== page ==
Tim Black, Spiked
‘Any customer can have a car painted any colour that he wants so long as it is black’, declared car-maker Henry Ford a century ago. With such an attitude to consumer choice, he would surely appreciate the European Union’s shameful parody of democracy: this October, as the Irish prime minister Brian Cowen revealed yesterday [July 8 .ed], the Irish people will once again be asked to choose whether or not to ratify the de facto EU constitution known as the Lisbon Treaty. Or, as Mr Ford would have it, they will be allowed to vote any way they choose just so long as it is ‘yes’.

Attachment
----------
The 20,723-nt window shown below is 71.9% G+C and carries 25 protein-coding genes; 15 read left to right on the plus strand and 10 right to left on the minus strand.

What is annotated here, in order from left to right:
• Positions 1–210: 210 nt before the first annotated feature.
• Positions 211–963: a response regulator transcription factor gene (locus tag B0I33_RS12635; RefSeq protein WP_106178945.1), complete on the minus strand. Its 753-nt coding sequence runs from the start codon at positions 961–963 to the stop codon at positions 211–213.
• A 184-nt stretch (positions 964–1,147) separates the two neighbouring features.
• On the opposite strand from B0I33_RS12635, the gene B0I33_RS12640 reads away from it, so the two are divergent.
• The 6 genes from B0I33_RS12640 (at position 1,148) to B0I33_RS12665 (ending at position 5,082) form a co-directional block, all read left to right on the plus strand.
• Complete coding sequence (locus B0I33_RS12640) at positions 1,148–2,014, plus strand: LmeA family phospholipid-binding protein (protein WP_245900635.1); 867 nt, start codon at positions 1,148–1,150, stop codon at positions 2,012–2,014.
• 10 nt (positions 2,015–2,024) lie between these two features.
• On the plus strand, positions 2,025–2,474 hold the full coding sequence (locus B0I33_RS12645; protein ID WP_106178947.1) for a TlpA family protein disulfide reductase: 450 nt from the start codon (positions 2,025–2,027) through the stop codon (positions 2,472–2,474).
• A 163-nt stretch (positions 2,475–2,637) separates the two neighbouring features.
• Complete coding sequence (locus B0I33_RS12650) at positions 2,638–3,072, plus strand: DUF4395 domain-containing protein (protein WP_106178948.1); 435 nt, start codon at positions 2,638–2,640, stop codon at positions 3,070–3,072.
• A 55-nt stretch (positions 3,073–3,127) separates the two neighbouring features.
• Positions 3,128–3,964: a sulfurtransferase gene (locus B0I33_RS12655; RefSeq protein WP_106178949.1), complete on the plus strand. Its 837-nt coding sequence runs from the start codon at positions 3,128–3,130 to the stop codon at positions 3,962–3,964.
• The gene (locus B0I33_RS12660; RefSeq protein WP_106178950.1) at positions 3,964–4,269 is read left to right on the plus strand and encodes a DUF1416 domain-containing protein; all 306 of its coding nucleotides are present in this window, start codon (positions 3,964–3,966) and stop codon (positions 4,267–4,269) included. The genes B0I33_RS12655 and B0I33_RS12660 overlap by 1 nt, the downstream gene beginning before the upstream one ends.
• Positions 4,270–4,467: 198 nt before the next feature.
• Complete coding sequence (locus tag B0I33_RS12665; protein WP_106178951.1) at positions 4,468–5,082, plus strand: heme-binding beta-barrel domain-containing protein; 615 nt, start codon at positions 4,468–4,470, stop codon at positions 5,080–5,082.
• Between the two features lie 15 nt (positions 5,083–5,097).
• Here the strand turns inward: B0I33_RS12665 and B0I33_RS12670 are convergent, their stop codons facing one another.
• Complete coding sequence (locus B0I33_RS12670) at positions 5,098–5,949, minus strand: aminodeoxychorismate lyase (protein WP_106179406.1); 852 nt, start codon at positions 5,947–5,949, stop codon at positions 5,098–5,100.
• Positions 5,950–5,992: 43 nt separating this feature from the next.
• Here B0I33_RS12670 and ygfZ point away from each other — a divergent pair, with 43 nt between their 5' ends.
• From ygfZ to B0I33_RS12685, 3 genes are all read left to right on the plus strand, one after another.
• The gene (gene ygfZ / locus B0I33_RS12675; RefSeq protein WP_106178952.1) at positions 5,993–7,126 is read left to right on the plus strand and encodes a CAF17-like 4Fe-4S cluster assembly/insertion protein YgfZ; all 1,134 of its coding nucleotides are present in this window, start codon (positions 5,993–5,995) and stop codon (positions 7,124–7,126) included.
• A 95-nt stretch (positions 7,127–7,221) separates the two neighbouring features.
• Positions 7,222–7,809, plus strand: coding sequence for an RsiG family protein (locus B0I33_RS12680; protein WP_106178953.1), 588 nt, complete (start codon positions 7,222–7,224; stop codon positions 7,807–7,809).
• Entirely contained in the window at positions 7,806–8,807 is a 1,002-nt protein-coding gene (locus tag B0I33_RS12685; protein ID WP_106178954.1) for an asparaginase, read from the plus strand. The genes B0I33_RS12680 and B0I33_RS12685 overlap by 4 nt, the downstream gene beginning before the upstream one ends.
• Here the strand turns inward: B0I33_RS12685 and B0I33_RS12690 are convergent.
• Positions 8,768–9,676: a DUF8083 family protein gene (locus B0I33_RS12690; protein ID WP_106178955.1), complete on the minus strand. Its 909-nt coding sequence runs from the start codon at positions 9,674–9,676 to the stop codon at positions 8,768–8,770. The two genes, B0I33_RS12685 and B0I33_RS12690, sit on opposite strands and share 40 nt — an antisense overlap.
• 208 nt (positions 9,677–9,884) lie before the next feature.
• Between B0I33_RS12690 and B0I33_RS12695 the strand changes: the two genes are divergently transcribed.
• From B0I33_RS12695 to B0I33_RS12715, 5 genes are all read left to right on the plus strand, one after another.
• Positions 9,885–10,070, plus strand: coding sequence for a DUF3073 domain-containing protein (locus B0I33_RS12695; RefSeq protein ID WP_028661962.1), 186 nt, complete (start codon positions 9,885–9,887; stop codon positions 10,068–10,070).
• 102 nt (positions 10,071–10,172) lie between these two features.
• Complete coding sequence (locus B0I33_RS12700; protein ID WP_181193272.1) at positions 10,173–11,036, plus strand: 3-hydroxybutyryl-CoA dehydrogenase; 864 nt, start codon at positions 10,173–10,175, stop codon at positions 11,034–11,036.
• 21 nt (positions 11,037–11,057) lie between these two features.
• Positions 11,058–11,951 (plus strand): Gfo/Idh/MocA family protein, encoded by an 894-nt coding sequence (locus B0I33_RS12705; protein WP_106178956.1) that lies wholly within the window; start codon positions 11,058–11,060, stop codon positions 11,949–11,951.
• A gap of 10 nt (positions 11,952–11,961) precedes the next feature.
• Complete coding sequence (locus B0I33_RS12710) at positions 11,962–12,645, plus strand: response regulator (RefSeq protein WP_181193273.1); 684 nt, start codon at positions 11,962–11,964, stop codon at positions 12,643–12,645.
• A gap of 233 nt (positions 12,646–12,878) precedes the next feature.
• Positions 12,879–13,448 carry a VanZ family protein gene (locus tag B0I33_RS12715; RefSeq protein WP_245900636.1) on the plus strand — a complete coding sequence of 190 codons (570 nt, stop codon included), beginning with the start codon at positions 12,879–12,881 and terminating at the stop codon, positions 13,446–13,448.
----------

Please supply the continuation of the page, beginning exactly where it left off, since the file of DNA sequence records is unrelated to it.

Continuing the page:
The Irish electorate ought to be familiar with this simulacrum of democracy, having rehearsed the charade once before. On 12 June last year, 53.4 per cent of them voted against the treaty. That is, a greater percentage of Ireland’s electorate chose to reject the Lisbon Treaty than proportion of Americans voted for Barack Obama. There is rightly no question of asking Americans to have another go in order to get the correct result. Yet, in the second Irish referendum on 2 October this year, that is exactly what the Irish are expected to do.
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Vote ‘Yes’ or the economy gets it